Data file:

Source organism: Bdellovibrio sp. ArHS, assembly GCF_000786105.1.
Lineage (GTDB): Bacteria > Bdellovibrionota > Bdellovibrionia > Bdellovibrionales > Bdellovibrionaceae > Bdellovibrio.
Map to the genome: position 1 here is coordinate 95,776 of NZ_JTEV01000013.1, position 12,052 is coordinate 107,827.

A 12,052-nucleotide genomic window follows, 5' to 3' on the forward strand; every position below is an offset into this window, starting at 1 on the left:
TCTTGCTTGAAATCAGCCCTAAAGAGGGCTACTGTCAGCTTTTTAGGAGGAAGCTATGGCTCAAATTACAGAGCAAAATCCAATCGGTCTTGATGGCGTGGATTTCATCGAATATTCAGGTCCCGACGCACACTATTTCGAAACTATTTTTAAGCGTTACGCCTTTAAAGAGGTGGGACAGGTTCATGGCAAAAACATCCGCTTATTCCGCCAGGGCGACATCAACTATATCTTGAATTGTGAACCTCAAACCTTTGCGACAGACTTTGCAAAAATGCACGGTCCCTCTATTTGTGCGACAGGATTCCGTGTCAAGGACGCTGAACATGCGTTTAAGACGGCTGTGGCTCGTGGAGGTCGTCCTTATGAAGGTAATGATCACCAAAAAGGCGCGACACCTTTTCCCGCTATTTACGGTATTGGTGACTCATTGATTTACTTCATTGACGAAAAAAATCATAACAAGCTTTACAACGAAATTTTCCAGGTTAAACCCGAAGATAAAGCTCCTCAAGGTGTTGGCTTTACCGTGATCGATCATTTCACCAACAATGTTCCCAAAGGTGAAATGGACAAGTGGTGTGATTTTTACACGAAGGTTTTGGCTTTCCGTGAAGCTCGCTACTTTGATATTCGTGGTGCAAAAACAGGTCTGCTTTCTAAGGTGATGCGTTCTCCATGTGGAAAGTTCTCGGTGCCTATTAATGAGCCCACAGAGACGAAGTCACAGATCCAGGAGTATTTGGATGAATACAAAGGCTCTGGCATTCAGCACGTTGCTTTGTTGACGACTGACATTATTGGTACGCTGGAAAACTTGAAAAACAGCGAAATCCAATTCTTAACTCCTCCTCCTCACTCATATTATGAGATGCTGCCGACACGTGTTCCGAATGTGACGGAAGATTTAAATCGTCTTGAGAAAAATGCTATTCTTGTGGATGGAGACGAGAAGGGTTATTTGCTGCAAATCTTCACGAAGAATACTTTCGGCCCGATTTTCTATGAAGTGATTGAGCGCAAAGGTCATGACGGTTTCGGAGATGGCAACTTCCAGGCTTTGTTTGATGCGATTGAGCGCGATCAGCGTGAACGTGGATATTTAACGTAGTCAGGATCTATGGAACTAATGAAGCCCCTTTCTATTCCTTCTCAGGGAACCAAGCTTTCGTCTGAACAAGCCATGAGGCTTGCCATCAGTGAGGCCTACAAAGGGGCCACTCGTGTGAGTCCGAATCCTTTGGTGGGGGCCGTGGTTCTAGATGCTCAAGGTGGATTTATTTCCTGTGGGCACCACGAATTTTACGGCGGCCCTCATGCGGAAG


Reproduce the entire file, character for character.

Source organism: Bdellovibrio sp. ArHS, assembly GCF_000786105.1.
Lineage (GTDB): Bacteria > Bdellovibrionota > Bdellovibrionia > Bdellovibrionales > Bdellovibrionaceae > Bdellovibrio.
Map to the genome: position 1 here is coordinate 95,776 of NZ_JTEV01000013.1, position 12,052 is coordinate 107,827.

A 12,052-nucleotide genomic window follows, 5' to 3' on the forward strand; every position below is an offset into this window, starting at 1 on the left:
TCTTGCTTGAAATCAGCCCTAAAGAGGGCTACTGTCAGCTTTTTAGGAGGAAGCTATGGCTCAAATTACAGAGCAAAATCCAATCGGTCTTGATGGCGTGGATTTCATCGAATATTCAGGTCCCGACGCACACTATTTCGAAACTATTTTTAAGCGTTACGCCTTTAAAGAGGTGGGACAGGTTCATGGCAAAAACATCCGCTTATTCCGCCAGGGCGACATCAACTATATCTTGAATTGTGAACCTCAAACCTTTGCGACAGACTTTGCAAAAATGCACGGTCCCTCTATTTGTGCGACAGGATTCCGTGTCAAGGACGCTGAACATGCGTTTAAGACGGCTGTGGCTCGTGGAGGTCGTCCTTATGAAGGTAATGATCACCAAAAAGGCGCGACACCTTTTCCCGCTATTTACGGTATTGGTGACTCATTGATTTACTTCATTGACGAAAAAAATCATAACAAGCTTTACAACGAAATTTTCCAGGTTAAACCCGAAGATAAAGCTCCTCAAGGTGTTGGCTTTACCGTGATCGATCATTTCACCAACAATGTTCCCAAAGGTGAAATGGACAAGTGGTGTGATTTTTACACGAAGGTTTTGGCTTTCCGTGAAGCTCGCTACTTTGATATTCGTGGTGCAAAAACAGGTCTGCTTTCTAAGGTGATGCGTTCTCCATGTGGAAAGTTCTCGGTGCCTATTAATGAGCCCACAGAGACGAAGTCACAGATCCAGGAGTATTTGGATGAATACAAAGGCTCTGGCATTCAGCACGTTGCTTTGTTGACGACTGACATTATTGGTACGCTGGAAAACTTGAAAAACAGCGAAATCCAATTCTTAACTCCTCCTCCTCACTCATATTATGAGATGCTGCCGACACGTGTTCCGAATGTGACGGAAGATTTAAATCGTCTTGAGAAAAATGCTATTCTTGTGGATGGAGACGAGAAGGGTTATTTGCTGCAAATCTTCACGAAGAATACTTTCGGCCCGATTTTCTATGAAGTGATTGAGCGCAAAGGTCATGACGGTTTCGGAGATGGCAACTTCCAGGCTTTGTTTGATGCGATTGAGCGCGATCAGCGTGAACGTGGATATTTAACGTAGTCAGGATCTATGGAACTAATGAAGCCCCTTTCTATTCCTTCTCAGGGAACCAAGCTTTCGTCTGAACAAGCCATGAGGCTTGCCATCAGTGAGGCCTACAAAGGGGCCACTCGTGTGAGTCCGAATCCTTTGGTGGGGGCCGTGGTTCTAGATGCTCAAGGTGGATTTATTTCCTGTGGGCACCACGAATTTTACGGCGGCCCTCATGCGGAAG